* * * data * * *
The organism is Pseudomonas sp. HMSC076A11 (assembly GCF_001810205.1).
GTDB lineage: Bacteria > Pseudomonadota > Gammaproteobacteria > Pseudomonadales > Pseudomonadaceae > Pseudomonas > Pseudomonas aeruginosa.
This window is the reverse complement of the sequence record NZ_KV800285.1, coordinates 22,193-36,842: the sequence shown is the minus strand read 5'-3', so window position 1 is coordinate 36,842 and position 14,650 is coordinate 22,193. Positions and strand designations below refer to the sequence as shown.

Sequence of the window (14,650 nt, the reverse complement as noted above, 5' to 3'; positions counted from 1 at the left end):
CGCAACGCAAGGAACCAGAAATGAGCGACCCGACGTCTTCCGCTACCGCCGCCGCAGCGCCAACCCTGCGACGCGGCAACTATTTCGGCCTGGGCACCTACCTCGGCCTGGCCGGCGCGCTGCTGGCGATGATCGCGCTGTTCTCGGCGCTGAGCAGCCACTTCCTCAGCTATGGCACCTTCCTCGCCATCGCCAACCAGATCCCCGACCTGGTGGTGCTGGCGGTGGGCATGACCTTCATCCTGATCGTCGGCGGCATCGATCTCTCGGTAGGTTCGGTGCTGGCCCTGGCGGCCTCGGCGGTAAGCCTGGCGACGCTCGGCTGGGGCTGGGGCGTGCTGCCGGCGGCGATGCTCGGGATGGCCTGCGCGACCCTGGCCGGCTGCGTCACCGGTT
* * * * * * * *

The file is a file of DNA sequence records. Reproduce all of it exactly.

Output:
The organism is Pseudomonas sp. HMSC076A11 (assembly GCF_001810205.1).
GTDB lineage: Bacteria > Pseudomonadota > Gammaproteobacteria > Pseudomonadales > Pseudomonadaceae > Pseudomonas > Pseudomonas aeruginosa.
This window is the reverse complement of the sequence record NZ_KV800285.1, coordinates 22,193-36,842: the sequence shown is the minus strand read 5'-3', so window position 1 is coordinate 36,842 and position 14,650 is coordinate 22,193. Positions and strand designations below refer to the sequence as shown.

Sequence of the window (14,650 nt, the reverse complement as noted above, 5' to 3'; positions counted from 1 at the left end):
CGCAACGCAAGGAACCAGAAATGAGCGACCCGACGTCTTCCGCTACCGCCGCCGCAGCGCCAACCCTGCGACGCGGCAACTATTTCGGCCTGGGCACCTACCTCGGCCTGGCCGGCGCGCTGCTGGCGATGATCGCGCTGTTCTCGGCGCTGAGCAGCCACTTCCTCAGCTATGGCACCTTCCTCGCCATCGCCAACCAGATCCCCGACCTGGTGGTGCTGGCGGTGGGCATGACCTTCATCCTGATCGTCGGCGGCATCGATCTCTCGGTAGGTTCGGTGCTGGCCCTGGCGGCCTCGGCGGTAAGCCTGGCGACGCTCGGCTGGGGCTGGGGCGTGCTGCCGGCGGCGATGCTCGGGATGGCCTGCGCGACCCTGGCCGGCTGCGTCACCGGTT